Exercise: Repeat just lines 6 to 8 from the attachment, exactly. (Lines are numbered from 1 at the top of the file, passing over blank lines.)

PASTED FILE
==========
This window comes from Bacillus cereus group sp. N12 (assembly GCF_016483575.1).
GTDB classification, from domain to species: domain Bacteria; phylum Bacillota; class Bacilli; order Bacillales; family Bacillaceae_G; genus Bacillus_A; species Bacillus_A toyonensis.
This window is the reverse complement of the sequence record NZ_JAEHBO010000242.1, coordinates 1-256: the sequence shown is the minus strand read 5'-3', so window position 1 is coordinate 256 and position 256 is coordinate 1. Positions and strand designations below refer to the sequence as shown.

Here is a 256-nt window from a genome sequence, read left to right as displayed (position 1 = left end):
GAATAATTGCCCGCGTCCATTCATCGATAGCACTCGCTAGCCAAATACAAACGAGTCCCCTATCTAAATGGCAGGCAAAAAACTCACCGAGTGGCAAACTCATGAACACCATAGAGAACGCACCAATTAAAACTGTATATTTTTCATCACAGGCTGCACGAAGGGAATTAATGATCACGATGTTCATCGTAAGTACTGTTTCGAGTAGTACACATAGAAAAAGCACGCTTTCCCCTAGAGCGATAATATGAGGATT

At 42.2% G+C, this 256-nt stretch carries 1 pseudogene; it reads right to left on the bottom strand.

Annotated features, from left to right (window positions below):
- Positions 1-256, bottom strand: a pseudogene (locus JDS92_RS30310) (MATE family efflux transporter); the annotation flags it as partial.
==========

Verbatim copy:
At 42.2% G+C, this 256-nt stretch carries 1 pseudogene; it reads right to left on the bottom strand.

Annotated features, from left to right (window positions below):
- Positions 1-256, bottom strand: a pseudogene (locus JDS92_RS30310) (MATE family efflux transporter); the annotation flags it as partial.